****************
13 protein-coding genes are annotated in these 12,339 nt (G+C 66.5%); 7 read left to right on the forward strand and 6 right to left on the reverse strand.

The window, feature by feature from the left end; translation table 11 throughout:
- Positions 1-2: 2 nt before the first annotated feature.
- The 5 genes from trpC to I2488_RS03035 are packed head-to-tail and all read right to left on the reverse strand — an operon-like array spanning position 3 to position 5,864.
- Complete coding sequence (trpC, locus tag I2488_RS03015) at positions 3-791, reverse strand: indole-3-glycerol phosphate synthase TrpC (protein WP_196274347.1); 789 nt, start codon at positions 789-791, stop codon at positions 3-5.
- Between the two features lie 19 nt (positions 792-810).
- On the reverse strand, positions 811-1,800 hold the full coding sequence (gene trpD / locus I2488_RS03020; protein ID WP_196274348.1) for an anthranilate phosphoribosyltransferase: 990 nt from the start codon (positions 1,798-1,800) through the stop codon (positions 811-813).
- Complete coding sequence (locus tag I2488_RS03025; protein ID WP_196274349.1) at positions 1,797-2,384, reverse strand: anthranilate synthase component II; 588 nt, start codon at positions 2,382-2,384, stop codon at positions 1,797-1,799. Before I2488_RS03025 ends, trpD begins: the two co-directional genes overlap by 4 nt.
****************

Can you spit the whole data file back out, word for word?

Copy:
13 protein-coding genes are annotated in these 12,339 nt (G+C 66.5%); 7 read left to right on the forward strand and 6 right to left on the reverse strand.

The window, feature by feature from the left end; translation table 11 throughout:
- Positions 1-2: 2 nt before the first annotated feature.
- The 5 genes from trpC to I2488_RS03035 are packed head-to-tail and all read right to left on the reverse strand — an operon-like array spanning position 3 to position 5,864.
- Complete coding sequence (trpC, locus tag I2488_RS03015) at positions 3-791, reverse strand: indole-3-glycerol phosphate synthase TrpC (protein WP_196274347.1); 789 nt, start codon at positions 789-791, stop codon at positions 3-5.
- Between the two features lie 19 nt (positions 792-810).
- On the reverse strand, positions 811-1,800 hold the full coding sequence (gene trpD / locus I2488_RS03020; protein ID WP_196274348.1) for an anthranilate phosphoribosyltransferase: 990 nt from the start codon (positions 1,798-1,800) through the stop codon (positions 811-813).
- Complete coding sequence (locus tag I2488_RS03025; protein ID WP_196274349.1) at positions 1,797-2,384, reverse strand: anthranilate synthase component II; 588 nt, start codon at positions 2,382-2,384, stop codon at positions 1,797-1,799. Before I2488_RS03025 ends, trpD begins: the two co-directional genes overlap by 4 nt.